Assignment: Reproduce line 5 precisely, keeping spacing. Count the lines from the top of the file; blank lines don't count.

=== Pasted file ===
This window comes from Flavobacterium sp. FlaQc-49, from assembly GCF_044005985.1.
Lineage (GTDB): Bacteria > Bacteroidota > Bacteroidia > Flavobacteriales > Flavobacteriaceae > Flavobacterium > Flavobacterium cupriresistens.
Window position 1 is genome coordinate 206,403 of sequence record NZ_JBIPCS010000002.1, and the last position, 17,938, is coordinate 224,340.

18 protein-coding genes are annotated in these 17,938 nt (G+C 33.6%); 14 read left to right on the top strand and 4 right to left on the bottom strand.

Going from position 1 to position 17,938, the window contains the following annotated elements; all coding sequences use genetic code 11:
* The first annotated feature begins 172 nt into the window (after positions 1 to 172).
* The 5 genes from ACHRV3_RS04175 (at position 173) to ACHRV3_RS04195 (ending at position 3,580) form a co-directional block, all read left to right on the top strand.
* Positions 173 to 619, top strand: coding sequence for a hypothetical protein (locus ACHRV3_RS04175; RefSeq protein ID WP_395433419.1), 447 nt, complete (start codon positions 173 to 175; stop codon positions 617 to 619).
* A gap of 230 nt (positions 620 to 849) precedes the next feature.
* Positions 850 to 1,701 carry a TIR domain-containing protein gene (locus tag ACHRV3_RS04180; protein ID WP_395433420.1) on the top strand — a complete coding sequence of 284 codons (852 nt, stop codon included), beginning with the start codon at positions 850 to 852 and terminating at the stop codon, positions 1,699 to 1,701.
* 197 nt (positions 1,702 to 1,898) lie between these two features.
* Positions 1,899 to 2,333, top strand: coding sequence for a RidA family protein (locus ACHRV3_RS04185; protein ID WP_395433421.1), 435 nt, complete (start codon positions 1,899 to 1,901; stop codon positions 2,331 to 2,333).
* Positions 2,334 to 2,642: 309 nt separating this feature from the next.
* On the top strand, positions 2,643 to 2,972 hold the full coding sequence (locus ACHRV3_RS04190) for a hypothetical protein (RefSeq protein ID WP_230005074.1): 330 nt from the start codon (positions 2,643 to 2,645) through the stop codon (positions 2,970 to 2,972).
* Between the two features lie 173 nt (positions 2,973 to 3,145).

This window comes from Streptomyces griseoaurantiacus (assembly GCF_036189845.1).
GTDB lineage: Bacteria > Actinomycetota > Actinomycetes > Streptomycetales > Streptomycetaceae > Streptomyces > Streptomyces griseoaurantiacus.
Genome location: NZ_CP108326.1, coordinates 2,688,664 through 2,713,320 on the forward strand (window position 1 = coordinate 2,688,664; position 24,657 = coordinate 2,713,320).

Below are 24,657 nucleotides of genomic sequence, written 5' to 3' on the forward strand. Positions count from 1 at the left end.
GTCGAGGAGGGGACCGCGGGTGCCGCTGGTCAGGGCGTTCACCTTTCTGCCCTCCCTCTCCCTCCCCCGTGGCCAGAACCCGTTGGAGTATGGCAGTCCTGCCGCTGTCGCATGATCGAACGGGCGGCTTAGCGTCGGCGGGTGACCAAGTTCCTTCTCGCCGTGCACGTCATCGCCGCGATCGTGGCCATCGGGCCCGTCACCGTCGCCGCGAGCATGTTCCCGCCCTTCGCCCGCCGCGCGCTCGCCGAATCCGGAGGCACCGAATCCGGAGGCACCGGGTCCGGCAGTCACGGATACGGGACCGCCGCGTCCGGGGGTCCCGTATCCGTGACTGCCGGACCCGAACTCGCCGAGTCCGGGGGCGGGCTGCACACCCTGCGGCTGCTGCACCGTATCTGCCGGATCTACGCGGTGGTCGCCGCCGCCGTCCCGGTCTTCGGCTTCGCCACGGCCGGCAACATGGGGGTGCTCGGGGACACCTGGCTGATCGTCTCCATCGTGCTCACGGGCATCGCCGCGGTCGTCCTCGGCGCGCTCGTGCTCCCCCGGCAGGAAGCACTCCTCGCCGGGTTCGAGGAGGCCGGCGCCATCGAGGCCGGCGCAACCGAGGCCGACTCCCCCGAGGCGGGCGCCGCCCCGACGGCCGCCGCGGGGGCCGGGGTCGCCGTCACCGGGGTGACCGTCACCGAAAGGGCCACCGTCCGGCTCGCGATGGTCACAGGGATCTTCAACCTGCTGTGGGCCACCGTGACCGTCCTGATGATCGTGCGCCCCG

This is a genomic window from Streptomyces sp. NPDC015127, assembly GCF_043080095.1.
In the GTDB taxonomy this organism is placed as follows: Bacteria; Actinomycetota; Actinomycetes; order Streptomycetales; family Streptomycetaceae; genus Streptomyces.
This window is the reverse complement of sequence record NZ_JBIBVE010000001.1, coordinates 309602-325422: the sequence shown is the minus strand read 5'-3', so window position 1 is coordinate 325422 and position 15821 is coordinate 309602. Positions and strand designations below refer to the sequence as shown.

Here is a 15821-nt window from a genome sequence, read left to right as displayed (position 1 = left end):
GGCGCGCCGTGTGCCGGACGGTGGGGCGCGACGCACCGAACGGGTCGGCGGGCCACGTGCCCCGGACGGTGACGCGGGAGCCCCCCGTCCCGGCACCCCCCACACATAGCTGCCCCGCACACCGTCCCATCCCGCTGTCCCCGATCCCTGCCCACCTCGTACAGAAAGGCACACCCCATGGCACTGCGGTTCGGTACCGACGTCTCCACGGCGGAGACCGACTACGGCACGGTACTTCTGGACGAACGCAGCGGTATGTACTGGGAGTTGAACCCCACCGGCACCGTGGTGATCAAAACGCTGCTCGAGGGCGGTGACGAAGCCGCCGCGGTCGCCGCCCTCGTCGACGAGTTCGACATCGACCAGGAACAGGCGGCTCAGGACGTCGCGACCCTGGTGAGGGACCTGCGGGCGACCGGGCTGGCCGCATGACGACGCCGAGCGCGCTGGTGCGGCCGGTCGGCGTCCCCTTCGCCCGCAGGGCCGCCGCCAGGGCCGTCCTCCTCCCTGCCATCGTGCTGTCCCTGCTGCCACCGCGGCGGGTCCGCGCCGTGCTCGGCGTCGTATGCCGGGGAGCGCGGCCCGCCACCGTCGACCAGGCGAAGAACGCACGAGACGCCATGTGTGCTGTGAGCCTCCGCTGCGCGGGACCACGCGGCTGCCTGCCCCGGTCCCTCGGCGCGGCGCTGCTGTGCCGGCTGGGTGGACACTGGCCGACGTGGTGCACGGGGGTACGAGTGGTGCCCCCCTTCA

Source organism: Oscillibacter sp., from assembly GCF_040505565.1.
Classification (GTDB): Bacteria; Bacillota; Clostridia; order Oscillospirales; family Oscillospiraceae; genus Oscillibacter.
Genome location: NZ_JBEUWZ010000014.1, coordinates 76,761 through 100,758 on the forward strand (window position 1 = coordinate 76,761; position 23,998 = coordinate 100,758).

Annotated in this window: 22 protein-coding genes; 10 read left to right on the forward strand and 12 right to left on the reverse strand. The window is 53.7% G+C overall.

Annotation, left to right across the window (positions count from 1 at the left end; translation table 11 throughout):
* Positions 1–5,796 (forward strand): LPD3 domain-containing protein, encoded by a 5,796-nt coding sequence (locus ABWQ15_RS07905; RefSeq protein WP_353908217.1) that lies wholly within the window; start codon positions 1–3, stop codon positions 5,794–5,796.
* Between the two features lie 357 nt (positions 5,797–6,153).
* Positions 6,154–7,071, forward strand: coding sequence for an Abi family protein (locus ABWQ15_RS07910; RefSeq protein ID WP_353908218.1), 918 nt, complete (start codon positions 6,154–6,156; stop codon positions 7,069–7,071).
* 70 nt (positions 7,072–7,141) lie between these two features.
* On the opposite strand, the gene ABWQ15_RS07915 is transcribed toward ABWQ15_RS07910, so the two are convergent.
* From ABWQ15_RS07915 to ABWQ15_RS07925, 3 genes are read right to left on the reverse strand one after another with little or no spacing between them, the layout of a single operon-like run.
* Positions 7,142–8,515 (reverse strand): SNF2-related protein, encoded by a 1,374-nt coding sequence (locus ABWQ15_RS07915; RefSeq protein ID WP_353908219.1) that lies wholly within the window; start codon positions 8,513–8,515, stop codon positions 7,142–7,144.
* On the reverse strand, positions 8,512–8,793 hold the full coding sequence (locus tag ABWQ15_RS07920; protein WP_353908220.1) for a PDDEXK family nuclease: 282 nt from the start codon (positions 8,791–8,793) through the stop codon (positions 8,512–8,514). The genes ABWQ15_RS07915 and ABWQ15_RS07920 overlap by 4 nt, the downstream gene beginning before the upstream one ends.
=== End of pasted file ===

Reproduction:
Going from position 1 to position 17,938, the window contains the following annotated elements; all coding sequences use genetic code 11: